Mizzell, 349 S.C. at 333, 563 S.E.2d at 318-19 (quoting Delaware v. Van Arsdall, 475 U.S. 673, 684, 106 S.Ct. 1431, 89 L.Ed.2d 674 (1986)).

“Harmless beyond a reasonable doubt” means the reviewing court can conclude the error did not contribute to the verdict beyond a reasonable doubt.  Mizzell, 349 S.C. at 334, 563 S.E.2d at 319; Arnold v. State, 309 S.C. 157, 420 S.E.2d 834 (1992).  “In determining whether an error is harmless, the reviewing court must review the entire record to determine what effect the error had on the verdict.”  Mizzell, 349 S.C. at 334, 563 S.E.2d at 319 (internal quotations omitted).

Error is harmless where it could not reasonably have affected the result of the trial.  In re Harvey, 355 S.C. 53, 584 S.E.2d 893 (2003); Mitchell, 286 S.C. at 573, 336 S.E.2d at 151; State v. Burton, 326 S.C. 605, 486 S.E.2d 762 (Ct. App. 1997).  Generally, appellate courts will not set aside convictions due to insubstantial errors not affecting the result.  State v. Sherard, 303 S.C. 172, 399 S.E.2d 595 (1991); State v. Adams, 354 S.C. 361, 580 S.E.2d 785 (Ct. App. 2003).  Thus, an insubstantial error not affecting the result of the trial is harmless where guilt has been conclusively proven by competent evidence such that no other rational conclusion can be reached.  State v. Bailey, 298 S.C. 1, 377 S.E.2d 581 (1989); Adams, 354 S.C. at 381, 580 S.E.2d at 795; see also State v. Kelley, 319 S.C. 173, 460 S.E.2d 368 (1995) (noting that when guilt is conclusively proven by competent evidence, such that no other rational conclusion could be reached, this Court will not set aside conviction for insubstantial errors not affecting result).

Gillian, 360 S.C. at 454-55, 602 S.E.2d at 74-75.

The Mizzell court found the erroneous limitation of the cross-examination of a witness constituted reversible error under the facts of that case.  Mizzell, 349 S.C. at 334, 563 S.E.2d at 319.  The court noted the witness’s testimony provided the only direct link between the defendant and the crime scene.  Moreover, no physical evidence linked the defendant to the crime scene.  In fact, nothing else corroborated the State’s case.

Conversely, in State v. Sims, 348 S.C. 16, 26, 558 S.E.2d 518, 523 (2002), our supreme court found harmless error where the State’s case was “strong” without the witness’s testimony and exclusion of the testimony could not possibly have affected the trial’s outcome.  In considering the strength of the State’s case, the Sims court noted the defendant’s fingerprints were found at the crime scene, the victim’s mother testified Sims threatened the victim on the date of her death, and Sims had “spontaneously confessed” to law enforcement officers investigating the incident.  Id.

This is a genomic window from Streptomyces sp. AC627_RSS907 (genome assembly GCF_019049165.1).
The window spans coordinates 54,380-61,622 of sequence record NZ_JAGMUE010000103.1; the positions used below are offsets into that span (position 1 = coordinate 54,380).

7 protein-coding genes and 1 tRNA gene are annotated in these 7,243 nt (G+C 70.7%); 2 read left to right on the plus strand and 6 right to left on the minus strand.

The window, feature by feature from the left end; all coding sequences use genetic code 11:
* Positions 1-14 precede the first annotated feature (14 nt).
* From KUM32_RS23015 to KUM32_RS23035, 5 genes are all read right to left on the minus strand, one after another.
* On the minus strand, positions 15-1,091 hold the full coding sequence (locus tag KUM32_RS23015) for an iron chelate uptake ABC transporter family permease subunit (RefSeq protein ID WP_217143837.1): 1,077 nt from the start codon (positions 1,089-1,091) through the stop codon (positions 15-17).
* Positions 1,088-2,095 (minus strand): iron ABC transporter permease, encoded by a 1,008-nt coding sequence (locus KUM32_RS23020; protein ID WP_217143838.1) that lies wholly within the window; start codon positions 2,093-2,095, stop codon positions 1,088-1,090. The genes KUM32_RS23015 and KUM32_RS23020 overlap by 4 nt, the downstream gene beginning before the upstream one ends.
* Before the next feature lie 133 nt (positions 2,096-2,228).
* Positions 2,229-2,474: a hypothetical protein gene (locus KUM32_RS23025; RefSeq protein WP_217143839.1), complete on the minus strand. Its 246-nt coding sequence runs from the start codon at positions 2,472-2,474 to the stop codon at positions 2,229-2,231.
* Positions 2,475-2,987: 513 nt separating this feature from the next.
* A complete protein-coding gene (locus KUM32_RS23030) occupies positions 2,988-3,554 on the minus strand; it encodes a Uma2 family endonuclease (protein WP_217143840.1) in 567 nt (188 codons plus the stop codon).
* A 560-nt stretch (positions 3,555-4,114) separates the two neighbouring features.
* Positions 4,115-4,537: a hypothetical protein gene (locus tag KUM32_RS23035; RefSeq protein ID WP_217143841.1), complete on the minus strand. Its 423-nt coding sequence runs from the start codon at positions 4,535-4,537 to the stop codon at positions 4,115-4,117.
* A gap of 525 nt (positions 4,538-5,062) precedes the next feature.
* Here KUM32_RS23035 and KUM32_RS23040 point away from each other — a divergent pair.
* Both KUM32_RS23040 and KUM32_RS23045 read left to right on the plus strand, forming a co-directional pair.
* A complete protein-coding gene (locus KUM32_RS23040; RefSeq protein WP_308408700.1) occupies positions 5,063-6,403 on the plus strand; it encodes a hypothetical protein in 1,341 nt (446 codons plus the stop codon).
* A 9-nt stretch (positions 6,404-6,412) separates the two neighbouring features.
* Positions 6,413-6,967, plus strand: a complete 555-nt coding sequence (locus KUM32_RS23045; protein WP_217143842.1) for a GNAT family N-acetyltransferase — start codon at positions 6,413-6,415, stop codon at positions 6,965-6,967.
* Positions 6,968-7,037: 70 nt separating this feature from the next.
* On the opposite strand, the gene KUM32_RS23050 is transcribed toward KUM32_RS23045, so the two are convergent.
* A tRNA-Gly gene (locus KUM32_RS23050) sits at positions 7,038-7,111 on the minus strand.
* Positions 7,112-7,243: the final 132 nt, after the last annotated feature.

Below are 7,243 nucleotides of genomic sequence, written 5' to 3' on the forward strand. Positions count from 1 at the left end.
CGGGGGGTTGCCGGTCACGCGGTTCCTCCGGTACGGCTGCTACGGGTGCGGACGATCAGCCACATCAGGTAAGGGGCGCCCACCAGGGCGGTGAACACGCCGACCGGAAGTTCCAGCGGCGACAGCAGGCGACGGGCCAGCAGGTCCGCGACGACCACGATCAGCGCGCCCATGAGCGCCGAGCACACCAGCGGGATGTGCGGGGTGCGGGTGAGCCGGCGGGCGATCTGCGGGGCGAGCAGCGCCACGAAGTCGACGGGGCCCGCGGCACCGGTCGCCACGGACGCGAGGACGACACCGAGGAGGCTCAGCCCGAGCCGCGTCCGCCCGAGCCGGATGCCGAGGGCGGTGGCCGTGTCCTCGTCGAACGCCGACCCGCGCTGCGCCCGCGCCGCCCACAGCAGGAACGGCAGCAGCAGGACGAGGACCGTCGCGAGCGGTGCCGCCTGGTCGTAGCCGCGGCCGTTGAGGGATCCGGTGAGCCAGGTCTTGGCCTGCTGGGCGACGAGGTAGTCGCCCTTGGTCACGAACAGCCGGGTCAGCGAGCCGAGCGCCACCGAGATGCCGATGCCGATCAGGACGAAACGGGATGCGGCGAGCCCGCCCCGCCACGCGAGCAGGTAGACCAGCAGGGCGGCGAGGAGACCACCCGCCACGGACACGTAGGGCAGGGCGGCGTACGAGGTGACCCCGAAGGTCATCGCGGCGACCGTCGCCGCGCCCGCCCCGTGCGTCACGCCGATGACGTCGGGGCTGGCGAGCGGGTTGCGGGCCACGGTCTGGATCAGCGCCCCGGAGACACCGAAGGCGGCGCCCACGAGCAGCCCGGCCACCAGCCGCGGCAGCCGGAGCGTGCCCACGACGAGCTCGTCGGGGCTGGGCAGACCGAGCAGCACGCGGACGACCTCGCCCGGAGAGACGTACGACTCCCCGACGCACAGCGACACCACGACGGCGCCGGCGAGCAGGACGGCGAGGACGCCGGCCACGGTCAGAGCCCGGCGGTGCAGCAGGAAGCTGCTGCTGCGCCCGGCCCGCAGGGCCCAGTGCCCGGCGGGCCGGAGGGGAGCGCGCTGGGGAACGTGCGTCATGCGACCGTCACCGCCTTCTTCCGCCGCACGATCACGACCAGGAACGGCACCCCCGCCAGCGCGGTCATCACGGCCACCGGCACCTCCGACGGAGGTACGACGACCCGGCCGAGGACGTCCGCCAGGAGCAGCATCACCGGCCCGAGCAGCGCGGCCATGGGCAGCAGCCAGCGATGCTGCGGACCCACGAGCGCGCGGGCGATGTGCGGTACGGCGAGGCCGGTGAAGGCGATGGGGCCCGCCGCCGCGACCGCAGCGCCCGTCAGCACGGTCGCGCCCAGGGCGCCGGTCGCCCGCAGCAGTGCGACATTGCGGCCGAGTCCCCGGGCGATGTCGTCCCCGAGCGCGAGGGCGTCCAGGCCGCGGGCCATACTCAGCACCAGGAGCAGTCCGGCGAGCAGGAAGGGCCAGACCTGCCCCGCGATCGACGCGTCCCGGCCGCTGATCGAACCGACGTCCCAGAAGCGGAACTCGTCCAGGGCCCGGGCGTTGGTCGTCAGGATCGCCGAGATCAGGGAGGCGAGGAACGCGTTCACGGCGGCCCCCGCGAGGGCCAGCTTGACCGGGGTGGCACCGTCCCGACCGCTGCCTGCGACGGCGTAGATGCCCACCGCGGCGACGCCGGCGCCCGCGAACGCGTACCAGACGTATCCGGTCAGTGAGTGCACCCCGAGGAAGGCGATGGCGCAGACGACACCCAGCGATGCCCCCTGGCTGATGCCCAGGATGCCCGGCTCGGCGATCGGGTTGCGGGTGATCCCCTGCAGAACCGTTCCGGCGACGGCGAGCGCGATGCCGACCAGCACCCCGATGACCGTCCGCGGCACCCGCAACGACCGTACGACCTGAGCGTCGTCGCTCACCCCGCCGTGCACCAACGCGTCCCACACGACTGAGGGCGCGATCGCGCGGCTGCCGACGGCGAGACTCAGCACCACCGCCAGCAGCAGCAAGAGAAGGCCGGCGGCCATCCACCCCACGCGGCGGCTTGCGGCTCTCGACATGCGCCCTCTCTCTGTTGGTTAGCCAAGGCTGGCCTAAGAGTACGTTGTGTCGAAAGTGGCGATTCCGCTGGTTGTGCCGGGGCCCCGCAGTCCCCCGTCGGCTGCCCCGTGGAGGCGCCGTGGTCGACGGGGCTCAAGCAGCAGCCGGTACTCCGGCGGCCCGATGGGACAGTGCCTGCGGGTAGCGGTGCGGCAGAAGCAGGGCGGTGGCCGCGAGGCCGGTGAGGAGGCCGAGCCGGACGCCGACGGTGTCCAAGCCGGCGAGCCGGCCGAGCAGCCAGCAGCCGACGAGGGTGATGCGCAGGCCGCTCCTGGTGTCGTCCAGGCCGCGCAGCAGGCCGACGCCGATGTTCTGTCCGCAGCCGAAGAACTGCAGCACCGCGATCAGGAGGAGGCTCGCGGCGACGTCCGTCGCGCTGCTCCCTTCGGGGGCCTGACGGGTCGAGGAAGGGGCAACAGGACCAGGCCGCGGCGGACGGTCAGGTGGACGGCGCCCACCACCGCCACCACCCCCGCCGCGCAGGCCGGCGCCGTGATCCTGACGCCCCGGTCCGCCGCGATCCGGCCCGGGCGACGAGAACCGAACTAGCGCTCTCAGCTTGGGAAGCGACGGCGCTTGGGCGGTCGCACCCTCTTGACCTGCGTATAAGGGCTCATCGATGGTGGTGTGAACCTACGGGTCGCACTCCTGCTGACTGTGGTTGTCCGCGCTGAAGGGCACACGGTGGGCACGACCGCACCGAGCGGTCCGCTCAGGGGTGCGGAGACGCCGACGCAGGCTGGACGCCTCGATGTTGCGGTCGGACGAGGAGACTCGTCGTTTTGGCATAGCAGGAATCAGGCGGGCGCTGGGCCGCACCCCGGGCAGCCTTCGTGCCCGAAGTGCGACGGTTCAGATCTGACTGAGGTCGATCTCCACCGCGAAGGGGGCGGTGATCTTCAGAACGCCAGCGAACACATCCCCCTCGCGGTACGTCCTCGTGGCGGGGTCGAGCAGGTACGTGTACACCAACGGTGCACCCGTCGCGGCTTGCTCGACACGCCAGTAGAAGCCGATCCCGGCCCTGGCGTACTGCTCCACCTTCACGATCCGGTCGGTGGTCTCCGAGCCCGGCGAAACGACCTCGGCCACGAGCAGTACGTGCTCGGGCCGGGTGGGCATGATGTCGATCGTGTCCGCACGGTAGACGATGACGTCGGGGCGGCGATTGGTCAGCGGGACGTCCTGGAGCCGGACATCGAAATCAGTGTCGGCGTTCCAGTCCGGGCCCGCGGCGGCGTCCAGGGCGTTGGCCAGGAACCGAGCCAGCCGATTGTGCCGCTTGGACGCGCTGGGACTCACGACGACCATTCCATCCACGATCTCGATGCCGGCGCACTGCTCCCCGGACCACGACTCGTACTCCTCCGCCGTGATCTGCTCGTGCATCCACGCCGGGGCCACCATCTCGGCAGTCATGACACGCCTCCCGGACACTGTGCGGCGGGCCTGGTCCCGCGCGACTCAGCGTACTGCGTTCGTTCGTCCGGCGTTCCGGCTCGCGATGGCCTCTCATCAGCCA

This Court found harmless error in Gillian, where the witness’s testimony was “largely cumulative” to testimony from other witnesses and other evidence suggested Gillian’s guilt.  Gillian, 360 S.C. at 457-58, 602 S.E.2d at 74-75.  We distinguished the facts in Gillian from those in Mizzell, noting the absence of the witness’s testimony left “no material point of the State’s case uncorroborated or unsupported by the testimony of other witnesses.”  Id. at 458, 602 S.E.2d at 75.

Here, Simuel and Savage’s testimony was critical to the case’s outcome.  They testified to Curry’s motive; to his possession of a gun similar to that used in the shooting; to his conduct before and after the shooting; and to self-incriminating statements Curry made about discarding the weapon.  Most significantly, Savage testified to seeing Curry fire the gun.  Without their testimony, the only evidence linking Curry to the crime scene is Coursey’s vague and unspecific testimony.  Coursey provided few details of the gunman in the description he provided to the 911 dispatcher immediately after the shooting and in his written statement to police made one week later.   Coursey testified the shooting occurred in a dark area, and that he met Curry and Savage for the first time hours before in another dark location.  Moreover, Coursey testified he observed the shooting after spending several hours drinking alcohol and smoking marijuana.  Consequently, the testimony of Simuel and Savage provided the crucial nexus establishing Curry as the gunman. 

Accordingly, the trial court’s error in limiting Curry’s cross-examination could have reasonably affected the outcome of the trial.  The error was not harmless. 

II.  Accomplice Liability Charge

Additionally, Curry maintains the trial court’s charge on the hand of one is the hand of all theory was inadequate because it failed to specify that a crime committed by an accomplice must be a “probable or natural consequence” of the actions taken in pursuit of the accomplices’ common plan.  I agree.  Although the court’s charge included the words “natural consequence,” the charge should have included both “natural” and “probable.”

At trial, Curry argued the court’s proposed charge on “the hand of one is the hand of all” theory lacked “sufficient emphasis on the issue of probable or natural consequence[.]”  Based on language drawn from State v. Dickman, 341 S.C. 293, 534 S.E.2d 268 (2000), Curry suggested the following charge:

[I]f two or more combine together to commit an unlawful act and a crime is committed by one of the actors as a probable and natural consequence of the acts done in pursuance of the common design, all present and participating in the unlawful undertaking are as guilty as the one who committed the act.

(Emphasis added.)